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Sibling being evaluated

Maya142

Moderator
Staff member
Really hope he will address T's inflammation SOON. We don't want her to end up like O!!
Remind me, she's on Remicade 7.5 mg/kg every 7 weeks, right? So enough room to go up.

462 is high for small bowel disease, but given that O is so sick and T has an appt. coming up, I'll play nice till the appt.
 
Well, without any intervention what so ever T's latest cal pro came back at 226. She feels fine and has gained a little weight. It could be because of the weight lifting she is doing for softball but I will take it.

Guess these docs actually know what they are doing after all by not freaking out and playing the watching game. Wish I was better at that game.

Yeah I know 226 is still not the greatest but it is a lot better than the 300 and 400's she has been getting so I will wait and see if she is on a downward trend or still bouncing around before I freak out.
 
T had her check in appointment today. Her cal pro is 65! Lowest it has ever been in a long while. Got that result with no change in therapy whatsoever! Now fair disclosure, we did let up on her diet some over spring and summer given softball and mommy the diet drill sergeant being in the hospital and preoccupied with O. In August we doubled down our WFPB eating efforts. IDK if that has anything to do with it though.

He decided to reduce her dose back down to 5mg and extend her interval back out to 8 weeks. Personally, I wouldn't do that. Not given just one semi normal cal pro. I would at least wait for two. Plus, last time he did that her cal pro shot right back up. But if you have read O's thread you will know the mood I am in. Just going to trust him on this. She is doing great. So let's give it a shot. Her psoriasis is flaring something fierce so maybe this will help as her psoriasis is Remicade induced. He is very good about monitoring and will adjust if need be.

In other news, he is thinking about when she goes to college. He asked her if she would like to switch to an injectable drug to make it easier in college re: finding an infusion center etc. I told him home infusions make that a non issue and that I wasn't comfortable rocking the boat especially given what O experienced with her med change. However, she is in remission and O wasn't. Her disease is mild. She was VERY interested in it. We will discuss at her next appointment in June.
 
That's great that her cal pro is so low.

I know you're not big on methotrexate, but it worked wonders for my daughter's remicade-induced psoriasis; it completely resolved when she went back on mtx, and her dose is pretty low--12.5 mg/week. (I wonder if an even lower dose would have worked for the psoriasis. We keep it at that level because it also seems to help therapeutically with E's Crohn's.)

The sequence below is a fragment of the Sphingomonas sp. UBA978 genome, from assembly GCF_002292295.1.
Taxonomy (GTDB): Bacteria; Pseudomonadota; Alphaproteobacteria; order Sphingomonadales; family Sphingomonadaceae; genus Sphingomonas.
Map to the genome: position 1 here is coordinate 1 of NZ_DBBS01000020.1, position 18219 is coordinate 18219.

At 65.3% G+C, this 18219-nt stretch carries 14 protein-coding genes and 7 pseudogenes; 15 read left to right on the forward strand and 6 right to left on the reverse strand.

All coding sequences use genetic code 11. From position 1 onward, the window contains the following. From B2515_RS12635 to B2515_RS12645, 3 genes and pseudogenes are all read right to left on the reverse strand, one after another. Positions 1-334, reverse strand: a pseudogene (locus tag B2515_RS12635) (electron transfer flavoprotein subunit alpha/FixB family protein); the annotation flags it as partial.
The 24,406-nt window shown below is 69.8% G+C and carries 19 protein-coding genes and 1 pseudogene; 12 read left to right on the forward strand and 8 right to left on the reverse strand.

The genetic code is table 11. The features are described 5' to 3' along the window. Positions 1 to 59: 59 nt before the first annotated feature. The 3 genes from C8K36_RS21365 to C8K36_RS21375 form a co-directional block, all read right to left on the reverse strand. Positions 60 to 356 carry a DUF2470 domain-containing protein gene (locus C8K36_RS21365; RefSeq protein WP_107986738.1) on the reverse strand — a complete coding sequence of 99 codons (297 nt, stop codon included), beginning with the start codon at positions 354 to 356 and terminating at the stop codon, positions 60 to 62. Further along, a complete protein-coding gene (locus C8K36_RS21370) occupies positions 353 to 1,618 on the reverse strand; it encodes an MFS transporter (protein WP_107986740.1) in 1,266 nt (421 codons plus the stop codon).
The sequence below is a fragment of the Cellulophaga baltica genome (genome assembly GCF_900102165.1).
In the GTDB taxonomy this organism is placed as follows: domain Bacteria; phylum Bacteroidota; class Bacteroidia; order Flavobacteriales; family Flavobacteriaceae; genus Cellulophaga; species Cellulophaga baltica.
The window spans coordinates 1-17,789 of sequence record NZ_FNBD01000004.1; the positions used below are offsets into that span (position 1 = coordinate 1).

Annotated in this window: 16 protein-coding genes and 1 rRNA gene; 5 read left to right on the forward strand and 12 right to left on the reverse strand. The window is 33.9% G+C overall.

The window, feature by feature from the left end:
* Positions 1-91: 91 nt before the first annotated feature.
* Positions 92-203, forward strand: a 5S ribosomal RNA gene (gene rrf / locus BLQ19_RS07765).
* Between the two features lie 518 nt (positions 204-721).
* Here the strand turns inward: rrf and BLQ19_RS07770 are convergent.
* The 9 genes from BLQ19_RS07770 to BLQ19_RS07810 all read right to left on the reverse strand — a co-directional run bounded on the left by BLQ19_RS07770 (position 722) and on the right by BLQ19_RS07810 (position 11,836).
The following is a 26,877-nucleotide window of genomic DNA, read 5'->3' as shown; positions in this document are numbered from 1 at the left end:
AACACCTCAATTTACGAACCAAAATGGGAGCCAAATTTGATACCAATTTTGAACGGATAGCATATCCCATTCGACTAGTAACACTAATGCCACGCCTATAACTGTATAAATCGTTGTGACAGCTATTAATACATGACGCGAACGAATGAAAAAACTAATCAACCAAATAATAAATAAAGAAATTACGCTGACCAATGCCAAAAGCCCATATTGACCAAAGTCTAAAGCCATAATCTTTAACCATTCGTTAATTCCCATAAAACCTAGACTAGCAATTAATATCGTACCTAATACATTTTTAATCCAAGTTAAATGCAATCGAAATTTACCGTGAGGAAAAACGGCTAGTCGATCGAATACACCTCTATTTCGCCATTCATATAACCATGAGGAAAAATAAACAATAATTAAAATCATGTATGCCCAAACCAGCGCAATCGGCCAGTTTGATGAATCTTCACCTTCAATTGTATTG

Aw thanks but actually T got the psoriasis while on MTX. Same with O. When we took them off it made no difference. Actually now that I think of it taking O off Remicade made no difference with hers either. Tacrolimus didn't help but steroids calmed it down a good amount.

Kills me that some drugs work for some and not others.
 
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Maya142

Moderator
Staff member
Just catching up on this thread - sounds like both girls have psoriasis that's not Remicade induced. How are T's joints these days? I remember her having bad arthralgia early on and I know she's not one to complain, but obviously with psoriasis, you want to watch her joints and make sure there are no signs of arthritis.

I agree with you that he shouldn't have moved her Remicade - she's had what, like 4 high FCPs? Which makes this low one an aberration - I would wait till she's had a few normal results.

I also agree with you on not moving to a different biologic when Remicade is working...especially since allergic reactions can happen when you re-try Remicade (although not all kids have them - both mine did not). But I can see why an injectable biologic would be a draw for T - both my girls MUCH prefer injections - 10 seconds and you're done!

But at both my daughter's schools, we would have had to ship the drug to the health center, since the mail room takes time to process packages and of course, these meds are shipped on ice. My girls went to school close to home, so they were home enough during the first year or two of college that we shipped the drugs to home. Once they moved to off-campus housing it became a non-issue.

But if T goes to a school that requires freshmen to be in dorms, and kids mostly live on campus, then I would argue that a home infusion is almost easier than setting up the delivery of the shot and going to the health center to get it 😉 - with an infusion, it all comes to you!
 
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